Neighborhood advocate and Dallas City Council candidate Jim Rogers dies
James F. "Jim" Rogers, an advocate for the city of Dallas who contributed countless hours to local organizations, died on February 15, after battling cancer. He was 73.
Rogers was a graduate of Baylor University who attended the University of Texas School of Law. He worked as a CPA before founding Ameripro Industries, which sold electronic parts, some of which were his own inventions. He also rehabbed buildings, bought and sold property, and consulted in exporting products to Japan.
Rogers was known as an ardent and inspirational activist, fueled by a desire to make communities better and resolve issues, particularly for those less able to advocate for themselves. That included running for Dallas City Council for the District 14 seat in 2013.
Over the years, he was active in Clean East Dallas, Citizens Coalition for Planning, Citizens for Responsible Growth, Love Field Citizens Action Committee, Brother Bill's Helping Hand, Bryan Place Neighborhood Association, Deep Ellum Urban Garden, the Dallas Zoning Advisory Committee, Urban Rehabilitation Standards Board, and most recently the Deep Ellum Community Association, where he served as president.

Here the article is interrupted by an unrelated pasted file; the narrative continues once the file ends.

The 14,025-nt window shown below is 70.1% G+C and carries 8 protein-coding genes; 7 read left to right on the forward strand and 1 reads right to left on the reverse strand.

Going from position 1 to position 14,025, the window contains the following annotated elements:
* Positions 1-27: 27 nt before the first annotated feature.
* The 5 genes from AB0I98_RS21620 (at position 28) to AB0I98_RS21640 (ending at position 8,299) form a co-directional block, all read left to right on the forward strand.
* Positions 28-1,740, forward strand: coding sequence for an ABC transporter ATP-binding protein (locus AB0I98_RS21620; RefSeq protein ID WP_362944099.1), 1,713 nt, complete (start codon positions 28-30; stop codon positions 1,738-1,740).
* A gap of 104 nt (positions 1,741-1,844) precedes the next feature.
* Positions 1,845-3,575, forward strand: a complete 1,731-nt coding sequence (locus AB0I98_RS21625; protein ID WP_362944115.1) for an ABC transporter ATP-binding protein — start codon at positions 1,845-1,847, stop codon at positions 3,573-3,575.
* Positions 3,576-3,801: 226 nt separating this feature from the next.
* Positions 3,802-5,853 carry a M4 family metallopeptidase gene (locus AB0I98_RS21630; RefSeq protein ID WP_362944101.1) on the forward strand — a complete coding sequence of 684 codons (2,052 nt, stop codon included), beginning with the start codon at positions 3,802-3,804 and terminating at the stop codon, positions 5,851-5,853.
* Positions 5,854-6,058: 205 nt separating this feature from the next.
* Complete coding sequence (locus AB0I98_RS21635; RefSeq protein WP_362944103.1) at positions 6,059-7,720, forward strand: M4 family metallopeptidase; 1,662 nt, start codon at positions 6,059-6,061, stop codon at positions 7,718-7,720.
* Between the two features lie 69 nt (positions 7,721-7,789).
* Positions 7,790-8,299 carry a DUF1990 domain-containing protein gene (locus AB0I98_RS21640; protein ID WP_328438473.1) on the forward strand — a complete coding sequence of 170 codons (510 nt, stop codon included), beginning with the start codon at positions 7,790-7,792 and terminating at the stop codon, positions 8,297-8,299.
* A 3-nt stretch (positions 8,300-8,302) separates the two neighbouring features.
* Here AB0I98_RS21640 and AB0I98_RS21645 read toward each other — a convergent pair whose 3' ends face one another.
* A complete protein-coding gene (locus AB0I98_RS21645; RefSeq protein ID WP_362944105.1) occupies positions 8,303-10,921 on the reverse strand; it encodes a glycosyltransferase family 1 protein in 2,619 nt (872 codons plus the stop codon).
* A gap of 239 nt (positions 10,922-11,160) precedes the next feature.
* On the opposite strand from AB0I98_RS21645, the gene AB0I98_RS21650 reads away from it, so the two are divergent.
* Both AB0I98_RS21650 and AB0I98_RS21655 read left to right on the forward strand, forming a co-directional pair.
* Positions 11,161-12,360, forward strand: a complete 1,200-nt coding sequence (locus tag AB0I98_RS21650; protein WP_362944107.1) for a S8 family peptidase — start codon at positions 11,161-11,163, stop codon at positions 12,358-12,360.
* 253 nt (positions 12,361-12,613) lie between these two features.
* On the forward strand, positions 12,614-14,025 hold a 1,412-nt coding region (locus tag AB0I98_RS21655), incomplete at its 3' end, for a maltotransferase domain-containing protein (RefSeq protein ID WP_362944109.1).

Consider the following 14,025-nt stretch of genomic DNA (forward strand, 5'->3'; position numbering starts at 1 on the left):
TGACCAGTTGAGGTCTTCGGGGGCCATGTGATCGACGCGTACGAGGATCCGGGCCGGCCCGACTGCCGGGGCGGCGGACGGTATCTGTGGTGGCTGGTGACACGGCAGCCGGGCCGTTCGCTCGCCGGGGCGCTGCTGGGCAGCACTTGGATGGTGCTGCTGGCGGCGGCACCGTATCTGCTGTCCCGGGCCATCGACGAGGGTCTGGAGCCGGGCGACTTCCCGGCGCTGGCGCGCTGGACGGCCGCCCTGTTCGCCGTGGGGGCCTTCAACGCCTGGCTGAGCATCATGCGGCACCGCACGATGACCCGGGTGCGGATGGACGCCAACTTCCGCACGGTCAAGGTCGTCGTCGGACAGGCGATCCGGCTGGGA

He was a long-time member of Park Cities Baptist Church and taught a Single Adult Sunday School class.
Those who worked with him could attest to his willingness to dig in and get his hands dirty. When the Deep Ellum Urban Garden was first built, Rogers was right there helping cut cedar for the raised beds.
Rogers was born on June 9, 1947, in Big Spring, and was heavily influenced by his two older brothers, especially his middle brother, Morris, who taught Jim how to ride a bike and swim and was often a surrogate dad since their father worked for the T&P railroad and was frequently out of town.
One source of pride was his acquisition and conversion of the iconic Pearlstone Mill & Elevator Company property in Deep Ellum. The Pearlstone site was a functioning grain elevator and mill from the early 20th century until the 1950s. According to his wife Margaret Wright Rogers, he loved working and gardening on the property and considered Pearlstone his sanctuary.
An avid gardener, he grew hundreds of pounds of blackberries and peaches.
Rogers is survived by his wife; his nephew Jim Rogers and wife Nanciann; and many friends.
Donations in his memory can be made to the Deep Ellum Community Association. Make checks payable to the Deep Ellum Foundation, add "DECA-Jim Rogers" on the memo line, and mail to the Deep Ellum Foundation, P. O. Box 710596, Dallas, TX 75371.